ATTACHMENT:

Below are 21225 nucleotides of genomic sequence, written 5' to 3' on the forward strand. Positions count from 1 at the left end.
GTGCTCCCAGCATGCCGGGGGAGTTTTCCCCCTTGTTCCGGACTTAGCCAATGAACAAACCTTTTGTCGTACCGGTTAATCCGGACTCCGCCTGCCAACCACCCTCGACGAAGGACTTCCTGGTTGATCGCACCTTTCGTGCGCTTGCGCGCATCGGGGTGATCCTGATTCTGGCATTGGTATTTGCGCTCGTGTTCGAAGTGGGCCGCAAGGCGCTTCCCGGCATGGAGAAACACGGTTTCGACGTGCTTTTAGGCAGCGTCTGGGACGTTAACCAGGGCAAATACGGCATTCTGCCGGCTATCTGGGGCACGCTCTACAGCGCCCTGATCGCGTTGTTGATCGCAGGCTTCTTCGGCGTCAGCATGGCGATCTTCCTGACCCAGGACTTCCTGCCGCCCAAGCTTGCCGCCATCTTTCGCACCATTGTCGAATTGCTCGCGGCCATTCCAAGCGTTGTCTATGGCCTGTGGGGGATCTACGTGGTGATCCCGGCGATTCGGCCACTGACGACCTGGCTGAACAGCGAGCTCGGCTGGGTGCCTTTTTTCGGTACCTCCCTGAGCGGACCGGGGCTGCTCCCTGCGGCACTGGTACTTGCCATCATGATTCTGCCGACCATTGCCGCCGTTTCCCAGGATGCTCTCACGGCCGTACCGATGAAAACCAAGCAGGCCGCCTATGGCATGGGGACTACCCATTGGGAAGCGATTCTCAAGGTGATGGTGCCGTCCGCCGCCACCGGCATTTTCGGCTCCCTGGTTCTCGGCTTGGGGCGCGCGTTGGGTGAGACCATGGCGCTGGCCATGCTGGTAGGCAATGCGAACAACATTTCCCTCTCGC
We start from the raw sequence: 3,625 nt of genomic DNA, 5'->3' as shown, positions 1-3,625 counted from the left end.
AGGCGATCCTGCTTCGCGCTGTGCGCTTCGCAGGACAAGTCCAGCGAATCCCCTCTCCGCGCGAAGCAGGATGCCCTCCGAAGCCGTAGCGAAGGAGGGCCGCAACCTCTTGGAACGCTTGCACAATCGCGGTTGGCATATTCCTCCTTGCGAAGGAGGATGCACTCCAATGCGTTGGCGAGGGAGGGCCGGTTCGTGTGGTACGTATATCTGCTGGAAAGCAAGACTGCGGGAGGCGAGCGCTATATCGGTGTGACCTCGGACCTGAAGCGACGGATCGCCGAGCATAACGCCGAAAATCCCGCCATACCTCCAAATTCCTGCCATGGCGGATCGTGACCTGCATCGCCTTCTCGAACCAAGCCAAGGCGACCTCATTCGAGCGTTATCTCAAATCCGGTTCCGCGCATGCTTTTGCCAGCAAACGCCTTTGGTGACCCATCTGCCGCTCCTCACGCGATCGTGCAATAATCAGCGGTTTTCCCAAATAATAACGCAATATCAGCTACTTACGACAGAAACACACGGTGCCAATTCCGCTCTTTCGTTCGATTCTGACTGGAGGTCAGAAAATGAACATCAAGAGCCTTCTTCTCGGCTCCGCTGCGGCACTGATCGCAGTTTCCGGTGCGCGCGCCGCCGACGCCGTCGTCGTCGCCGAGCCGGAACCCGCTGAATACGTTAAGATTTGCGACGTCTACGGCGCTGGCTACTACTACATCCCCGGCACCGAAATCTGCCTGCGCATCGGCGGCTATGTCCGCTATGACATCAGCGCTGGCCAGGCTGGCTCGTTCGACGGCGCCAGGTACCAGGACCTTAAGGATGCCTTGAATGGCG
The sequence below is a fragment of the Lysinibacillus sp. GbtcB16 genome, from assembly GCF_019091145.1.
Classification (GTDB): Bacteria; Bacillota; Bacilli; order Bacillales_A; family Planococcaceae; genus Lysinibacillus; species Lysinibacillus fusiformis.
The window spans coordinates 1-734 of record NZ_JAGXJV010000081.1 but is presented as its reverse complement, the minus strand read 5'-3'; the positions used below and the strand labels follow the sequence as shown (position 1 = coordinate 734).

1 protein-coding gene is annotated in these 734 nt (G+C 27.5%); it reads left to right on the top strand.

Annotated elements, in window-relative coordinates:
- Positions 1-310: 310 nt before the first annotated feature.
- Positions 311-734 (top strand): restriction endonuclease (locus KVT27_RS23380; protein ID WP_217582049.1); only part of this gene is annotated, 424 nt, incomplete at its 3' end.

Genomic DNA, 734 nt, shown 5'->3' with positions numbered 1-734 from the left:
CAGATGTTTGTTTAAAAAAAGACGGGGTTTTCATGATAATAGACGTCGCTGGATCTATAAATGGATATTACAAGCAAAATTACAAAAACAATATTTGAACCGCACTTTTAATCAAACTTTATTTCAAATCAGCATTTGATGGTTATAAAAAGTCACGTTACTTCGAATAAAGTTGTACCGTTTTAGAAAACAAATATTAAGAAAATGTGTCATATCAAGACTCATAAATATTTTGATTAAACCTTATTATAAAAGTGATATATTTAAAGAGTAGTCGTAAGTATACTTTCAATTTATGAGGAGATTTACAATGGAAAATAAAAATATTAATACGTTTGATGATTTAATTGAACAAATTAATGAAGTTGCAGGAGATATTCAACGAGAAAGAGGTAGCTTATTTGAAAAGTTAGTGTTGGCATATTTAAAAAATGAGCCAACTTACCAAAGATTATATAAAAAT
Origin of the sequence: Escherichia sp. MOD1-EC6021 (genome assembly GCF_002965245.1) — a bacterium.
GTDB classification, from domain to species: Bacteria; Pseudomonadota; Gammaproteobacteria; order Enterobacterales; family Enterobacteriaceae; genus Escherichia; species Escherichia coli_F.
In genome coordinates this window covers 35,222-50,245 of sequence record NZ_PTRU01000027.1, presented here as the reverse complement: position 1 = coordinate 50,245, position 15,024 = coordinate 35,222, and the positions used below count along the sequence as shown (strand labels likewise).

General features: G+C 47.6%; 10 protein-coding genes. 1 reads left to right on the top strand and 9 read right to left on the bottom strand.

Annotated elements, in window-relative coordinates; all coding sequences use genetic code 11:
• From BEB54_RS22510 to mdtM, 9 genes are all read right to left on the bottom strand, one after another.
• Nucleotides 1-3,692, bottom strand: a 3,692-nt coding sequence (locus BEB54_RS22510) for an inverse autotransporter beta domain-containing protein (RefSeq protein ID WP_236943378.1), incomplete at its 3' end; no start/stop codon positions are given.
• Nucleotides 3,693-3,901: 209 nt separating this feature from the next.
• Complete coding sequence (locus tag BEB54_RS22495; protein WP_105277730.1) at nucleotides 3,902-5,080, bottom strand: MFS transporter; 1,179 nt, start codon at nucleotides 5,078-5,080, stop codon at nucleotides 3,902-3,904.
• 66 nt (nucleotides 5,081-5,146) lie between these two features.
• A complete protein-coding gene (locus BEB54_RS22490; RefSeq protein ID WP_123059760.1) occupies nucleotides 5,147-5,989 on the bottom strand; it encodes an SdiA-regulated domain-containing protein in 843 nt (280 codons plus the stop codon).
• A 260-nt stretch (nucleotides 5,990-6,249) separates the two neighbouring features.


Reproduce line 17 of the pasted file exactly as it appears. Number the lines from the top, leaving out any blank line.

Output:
General features: G+C 47.6%; 10 protein-coding genes. 1 reads left to right on the top strand and 9 read right to left on the bottom strand.